First up, if I don’t know you, I don’t want to hear about your surgery. An elderly woman on a tram once asked me if I had the time, and apparently telling someone it’s twenty past three translates to ‘please tell me about your hernia operation for the remainder of the trip, and don’t leave out any of the details.’

I don’t want to hear about how ‘in my day,’ you didn’t know cigarettes were bad for you. If anything, people nowadays are worse off. We know that everything is bad for you. Sun: cancer. Red meat: cancer. Not laughing at my blog… cancer. No happy-go-lucky-good-times for us, thank you sir.

I used to complain about all those idiots who got on the train with their iPod turned up way too loud, or the people who don’t even bother with headphones because they think they’re so bada$$ that they want to inconvenience everyone else on the train. As annoying as that is, it’s nothing compared to a new trend I’ve discovered: Old people who get on the train with a transistor radio. It’s always turned up full blast, and crackling due to bad reception, while a talkback radio host and all his callers express how outraged they are about whatever issue the media has decided to sensationalise that day. It’s gotta be exhausting to be that outraged all the time, doesn’t it? Take a break dude. Have a cup of tea, and maybe even some biscuits. Nice biscuits. Chocolate biscuits. Cream filled chocolate biscuits. Then go hug a puppy. Feel better now? Thought so.

Speaking of transistor radios and older people (segue!), I feel the need to mention an incident from high school. One of my teachers (an older gentleman) was chatting to the school librarian (an older lady) about how he liked to listen to talkback on his transistor radio when he couldn't sleep at night. What he should have understood, is that the 15 year old student standing behind him, would most likely get the wrong idea when he heard him say the words ‘last night I was in bed with a trannie.’ That’s how rumours start, y’all.

Friday, May 7, 2010

Ignorance is bliss

I learned something yesterday. Apparently ‘chock-a-block’ is a nautical term. For almost 23 years, I’d always assumed it had something to do with chocolate, and how it comes in blocks, and if you eat too much of it, you’re full, or ‘chock-a-block.’ It’s just logic, really.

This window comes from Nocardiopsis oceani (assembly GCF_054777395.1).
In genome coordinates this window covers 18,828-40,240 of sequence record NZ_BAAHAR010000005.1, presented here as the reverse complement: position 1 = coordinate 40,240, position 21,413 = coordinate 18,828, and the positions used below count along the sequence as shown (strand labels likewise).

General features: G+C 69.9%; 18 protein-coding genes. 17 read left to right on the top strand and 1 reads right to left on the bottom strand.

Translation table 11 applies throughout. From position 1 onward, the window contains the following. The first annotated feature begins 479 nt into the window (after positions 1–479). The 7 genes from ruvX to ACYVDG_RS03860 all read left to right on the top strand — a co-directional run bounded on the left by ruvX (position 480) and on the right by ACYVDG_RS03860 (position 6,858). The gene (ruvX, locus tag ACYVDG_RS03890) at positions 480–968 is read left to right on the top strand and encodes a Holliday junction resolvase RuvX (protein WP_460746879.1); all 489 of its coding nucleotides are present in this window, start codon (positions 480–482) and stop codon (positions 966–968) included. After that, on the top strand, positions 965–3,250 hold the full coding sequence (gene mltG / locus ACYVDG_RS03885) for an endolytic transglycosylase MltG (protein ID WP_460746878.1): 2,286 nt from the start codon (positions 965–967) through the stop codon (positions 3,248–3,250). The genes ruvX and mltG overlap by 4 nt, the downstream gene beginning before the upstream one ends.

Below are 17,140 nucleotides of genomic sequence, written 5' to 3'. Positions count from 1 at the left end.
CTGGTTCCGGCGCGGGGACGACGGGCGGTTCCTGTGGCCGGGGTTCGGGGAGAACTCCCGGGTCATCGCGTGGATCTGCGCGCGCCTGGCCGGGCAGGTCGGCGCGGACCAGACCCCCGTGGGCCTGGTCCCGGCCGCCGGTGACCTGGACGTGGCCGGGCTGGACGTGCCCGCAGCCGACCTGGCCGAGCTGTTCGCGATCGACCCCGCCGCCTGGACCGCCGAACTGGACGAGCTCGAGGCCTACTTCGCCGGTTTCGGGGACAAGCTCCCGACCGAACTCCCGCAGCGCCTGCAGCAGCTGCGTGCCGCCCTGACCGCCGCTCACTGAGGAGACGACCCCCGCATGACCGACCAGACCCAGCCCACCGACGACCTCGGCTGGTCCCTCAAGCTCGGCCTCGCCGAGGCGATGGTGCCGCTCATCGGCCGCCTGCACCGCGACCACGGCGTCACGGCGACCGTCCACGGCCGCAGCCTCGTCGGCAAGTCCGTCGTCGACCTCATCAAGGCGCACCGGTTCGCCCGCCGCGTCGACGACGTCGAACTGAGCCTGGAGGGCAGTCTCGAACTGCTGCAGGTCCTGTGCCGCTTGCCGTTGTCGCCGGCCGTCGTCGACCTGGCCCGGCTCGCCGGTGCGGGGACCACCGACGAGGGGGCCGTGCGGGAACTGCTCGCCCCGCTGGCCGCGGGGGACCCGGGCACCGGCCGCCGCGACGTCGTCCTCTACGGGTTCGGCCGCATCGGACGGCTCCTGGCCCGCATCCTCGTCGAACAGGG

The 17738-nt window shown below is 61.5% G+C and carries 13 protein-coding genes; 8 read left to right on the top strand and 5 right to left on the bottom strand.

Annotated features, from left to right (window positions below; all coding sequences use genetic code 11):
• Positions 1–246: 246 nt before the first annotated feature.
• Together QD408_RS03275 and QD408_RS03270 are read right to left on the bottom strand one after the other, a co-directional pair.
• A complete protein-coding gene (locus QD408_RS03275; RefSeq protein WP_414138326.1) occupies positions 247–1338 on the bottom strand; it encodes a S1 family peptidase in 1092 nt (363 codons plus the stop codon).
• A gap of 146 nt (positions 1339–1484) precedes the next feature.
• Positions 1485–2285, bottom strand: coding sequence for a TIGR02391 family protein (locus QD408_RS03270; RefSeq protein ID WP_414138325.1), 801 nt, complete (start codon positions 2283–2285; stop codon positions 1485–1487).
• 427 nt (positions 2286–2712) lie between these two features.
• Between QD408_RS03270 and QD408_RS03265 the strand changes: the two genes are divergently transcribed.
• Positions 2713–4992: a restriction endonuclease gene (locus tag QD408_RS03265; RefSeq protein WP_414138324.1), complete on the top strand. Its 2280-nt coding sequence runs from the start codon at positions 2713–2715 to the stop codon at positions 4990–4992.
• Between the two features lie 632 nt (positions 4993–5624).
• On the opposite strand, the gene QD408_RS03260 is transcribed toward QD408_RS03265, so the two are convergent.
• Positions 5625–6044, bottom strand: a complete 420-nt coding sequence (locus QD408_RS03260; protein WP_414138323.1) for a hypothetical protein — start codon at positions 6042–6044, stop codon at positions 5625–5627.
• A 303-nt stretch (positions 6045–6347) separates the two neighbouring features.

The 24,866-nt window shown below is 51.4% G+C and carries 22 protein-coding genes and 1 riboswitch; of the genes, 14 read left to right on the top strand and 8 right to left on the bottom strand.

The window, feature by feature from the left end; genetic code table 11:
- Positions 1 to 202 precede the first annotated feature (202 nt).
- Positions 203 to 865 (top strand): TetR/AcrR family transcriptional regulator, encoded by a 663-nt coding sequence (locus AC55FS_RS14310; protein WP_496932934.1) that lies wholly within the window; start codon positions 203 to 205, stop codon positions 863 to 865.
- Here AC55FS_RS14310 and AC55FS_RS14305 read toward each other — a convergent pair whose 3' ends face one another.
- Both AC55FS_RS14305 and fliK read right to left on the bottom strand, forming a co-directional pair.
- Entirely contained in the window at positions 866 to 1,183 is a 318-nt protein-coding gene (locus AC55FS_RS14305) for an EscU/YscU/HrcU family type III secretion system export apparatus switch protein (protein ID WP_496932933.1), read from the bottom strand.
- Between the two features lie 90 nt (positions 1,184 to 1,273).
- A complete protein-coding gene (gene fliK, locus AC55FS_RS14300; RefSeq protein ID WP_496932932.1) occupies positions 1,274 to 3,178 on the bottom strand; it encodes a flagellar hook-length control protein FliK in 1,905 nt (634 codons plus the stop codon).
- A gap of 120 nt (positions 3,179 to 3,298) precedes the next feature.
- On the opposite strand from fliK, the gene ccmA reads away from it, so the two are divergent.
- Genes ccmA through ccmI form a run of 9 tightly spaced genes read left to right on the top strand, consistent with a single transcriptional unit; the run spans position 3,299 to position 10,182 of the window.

Sadly, pieces of information such as this never come as a surprise to me. I have an extensive history of completely missing the point. So, in a spectacular celebration of shame, here are some of my greatest misunderstandings:

  • I used to think Elvis was singing ‘I’m a sugar,’ despite the facts that a) this makes no sense, and b) the song was called All Shook Up.
  • In early 2009 I finally realised that the title of blink-182’s 2001 album Take off Your Pants and Jacket was a pun. Yes, I thought it was an odd request, but hey, whatever floats your boat. Maybe they liked getting down with their shirts still on? I felt dirty. Dirty and betrayed. However, now I can enjoy the fact that it is both clever, and amusing. Kudos, boys. Kudos.
  • ‘Feckless’ is a real word. I thought it was Irish slang.
  • I thought Danke Schoen was sung by a woman.
  • Towards the end of high school I found out the book is called To Kill a Mockingbird and not Tequila Mockingbird, and that it is about the racial divide, and not a drag queen (she sounds fun though, right? Yeah. You know she’d show you a good time). I still haven’t read the book, but I saw the movie. Shut up, that's not lazy. It's time efficient.
  • It took me 14 hours to understand the bumper sticker ‘My Karma ran over your Dogma.’
  • You know that scene in Grease where Rizzo and Kenickie are going at it in the back of his car, and he pulls out his ‘25cent insurance policy?' Up until the age of 16, I thought it was an actual insurance policy. I could never understand why they were so upset that it broke.
What worries me about all of this is the number of other things I’ve completely misunderstood, but still have no idea about, and will surely one day embarrass myself with.

Personally, I chose to believe that I’m not slow. Society is just impatient.